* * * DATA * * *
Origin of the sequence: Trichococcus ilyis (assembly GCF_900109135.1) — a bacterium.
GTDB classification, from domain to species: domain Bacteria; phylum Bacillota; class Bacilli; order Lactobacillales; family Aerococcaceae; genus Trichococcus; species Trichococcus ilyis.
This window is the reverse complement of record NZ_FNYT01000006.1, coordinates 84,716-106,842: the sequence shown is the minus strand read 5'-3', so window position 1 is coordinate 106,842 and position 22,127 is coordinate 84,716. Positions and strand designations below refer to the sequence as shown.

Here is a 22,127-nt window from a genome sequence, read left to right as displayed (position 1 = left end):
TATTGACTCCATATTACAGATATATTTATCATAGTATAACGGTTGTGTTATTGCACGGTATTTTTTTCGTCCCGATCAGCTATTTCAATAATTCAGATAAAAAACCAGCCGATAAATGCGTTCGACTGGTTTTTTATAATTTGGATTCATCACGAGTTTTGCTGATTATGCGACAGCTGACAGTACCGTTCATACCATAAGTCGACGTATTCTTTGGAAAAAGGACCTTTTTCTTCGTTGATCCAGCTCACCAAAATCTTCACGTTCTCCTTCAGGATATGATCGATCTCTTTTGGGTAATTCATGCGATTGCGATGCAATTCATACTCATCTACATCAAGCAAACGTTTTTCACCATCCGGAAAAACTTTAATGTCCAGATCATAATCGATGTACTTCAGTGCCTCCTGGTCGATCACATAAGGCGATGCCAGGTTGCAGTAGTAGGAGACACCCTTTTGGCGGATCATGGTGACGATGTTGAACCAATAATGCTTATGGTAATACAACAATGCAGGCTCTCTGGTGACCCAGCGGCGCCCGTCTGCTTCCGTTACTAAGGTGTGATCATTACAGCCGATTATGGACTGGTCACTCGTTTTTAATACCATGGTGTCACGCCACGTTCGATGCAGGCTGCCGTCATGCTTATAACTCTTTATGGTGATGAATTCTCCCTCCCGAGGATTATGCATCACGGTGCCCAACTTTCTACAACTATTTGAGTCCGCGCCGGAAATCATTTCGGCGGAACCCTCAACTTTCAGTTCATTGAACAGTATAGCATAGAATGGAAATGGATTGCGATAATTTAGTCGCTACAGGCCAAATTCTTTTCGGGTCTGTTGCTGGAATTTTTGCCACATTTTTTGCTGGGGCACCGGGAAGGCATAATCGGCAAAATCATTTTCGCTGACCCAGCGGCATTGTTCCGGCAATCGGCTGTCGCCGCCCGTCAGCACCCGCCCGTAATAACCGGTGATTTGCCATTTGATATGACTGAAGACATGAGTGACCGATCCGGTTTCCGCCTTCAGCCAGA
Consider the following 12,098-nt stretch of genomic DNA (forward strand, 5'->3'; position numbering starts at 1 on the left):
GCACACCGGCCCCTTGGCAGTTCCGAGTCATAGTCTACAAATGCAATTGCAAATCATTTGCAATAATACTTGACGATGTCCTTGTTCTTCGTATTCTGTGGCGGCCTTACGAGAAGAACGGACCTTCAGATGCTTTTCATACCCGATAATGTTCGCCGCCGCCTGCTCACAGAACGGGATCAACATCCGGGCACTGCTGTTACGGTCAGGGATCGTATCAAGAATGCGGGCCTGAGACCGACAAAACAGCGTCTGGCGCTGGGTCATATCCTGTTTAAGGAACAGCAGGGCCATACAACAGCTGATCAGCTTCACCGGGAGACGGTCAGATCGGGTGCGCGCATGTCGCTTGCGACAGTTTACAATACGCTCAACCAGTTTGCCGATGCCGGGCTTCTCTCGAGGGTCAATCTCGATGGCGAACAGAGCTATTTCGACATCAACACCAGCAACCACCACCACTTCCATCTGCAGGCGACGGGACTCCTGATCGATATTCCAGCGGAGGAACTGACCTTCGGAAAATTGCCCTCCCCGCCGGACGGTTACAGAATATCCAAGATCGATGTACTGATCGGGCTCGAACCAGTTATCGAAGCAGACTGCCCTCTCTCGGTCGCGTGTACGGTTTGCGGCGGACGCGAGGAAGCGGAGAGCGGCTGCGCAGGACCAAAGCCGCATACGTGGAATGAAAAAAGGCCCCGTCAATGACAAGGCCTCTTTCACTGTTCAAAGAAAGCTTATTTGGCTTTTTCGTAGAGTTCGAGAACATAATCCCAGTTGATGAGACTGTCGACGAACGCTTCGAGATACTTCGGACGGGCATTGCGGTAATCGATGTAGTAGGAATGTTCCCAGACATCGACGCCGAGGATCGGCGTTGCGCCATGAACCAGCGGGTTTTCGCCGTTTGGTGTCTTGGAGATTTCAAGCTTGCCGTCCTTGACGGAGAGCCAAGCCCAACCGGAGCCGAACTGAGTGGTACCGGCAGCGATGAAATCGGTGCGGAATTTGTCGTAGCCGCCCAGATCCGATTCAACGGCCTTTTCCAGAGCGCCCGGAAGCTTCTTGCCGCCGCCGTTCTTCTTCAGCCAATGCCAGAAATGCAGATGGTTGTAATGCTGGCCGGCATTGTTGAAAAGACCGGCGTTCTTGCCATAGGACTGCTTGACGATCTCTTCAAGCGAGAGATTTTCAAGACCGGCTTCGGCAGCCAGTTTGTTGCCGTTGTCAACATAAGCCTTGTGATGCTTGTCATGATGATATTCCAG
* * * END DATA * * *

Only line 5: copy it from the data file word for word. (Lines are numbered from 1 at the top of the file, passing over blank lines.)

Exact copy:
TATTGACTCCATATTACAGATATATTTATCATAGTATAACGGTTGTGTTATTGCACGGTATTTTTTTCGTCCCGATCAGCTATTTCAATAATTCAGATAAAAAACCAGCCGATAAATGCGTTCGACTGGTTTTTTATAATTTGGATTCATCACGAGTTTTGCTGATTATGCGACAGCTGACAGTACCGTTCATACCATAAGTCGACGTATTCTTTGGAAAAAGGACCTTTTTCTTCGTTGATCCAGCTCACCAAAATCTTCACGTTCTCCTTCAGGATATGATCGATCTCTTTTGGGTAATTCATGCGATTGCGATGCAATTCATACTCATCTACATCAAGCAAACGTTTTTCACCATCCGGAAAAACTTTAATGTCCAGATCATAATCGATGTACTTCAGTGCCTCCTGGTCGATCACATAAGGCGATGCCAGGTTGCAGTAGTAGGAGACACCCTTTTGGCGGATCATGGTGACGATGTTGAACCAATAATGCTTATGGTAATACAACAATGCAGGCTCTCTGGTGACCCAGCGGCGCCCGTCTGCTTCCGTTACTAAGGTGTGATCATTACAGCCGATTATGGACTGGTCACTCGTTTTTAATACCATGGTGTCACGCCACGTTCGATGCAGGCTGCCGTCATGCTTATAACTCTTTATGGTGATGAATTCTCCCTCCCGAGGATTATGCATCACGGTGCCCAACTTTCTACAACTATTTGAGTCCGCGCCGGAAATCATTTCGGCGGAACCCTCAACTTTCAGTTCATTGAACAGTATAGCATAGAATGGAAATGGATTGCGATAATTTAGTCGCTACAGGCCAAATTCTTTTCGGGTCTGTTGCTGGAATTTTTGCCACATTTTTTGCTGGGGCACCGGGAAGGCATAATCGGCAAAATCATTTTCGCTGACCCAGCGGCATTGTTCCGGCAATCGGCTGTCGCCGCCCGTCAGCACCCGCCCGTAATAACCGGTGATTTGCCATTTGATATGACTGAAGACATGAGTGACCGATCCGGTTTCCGCCTTCAGCCAGA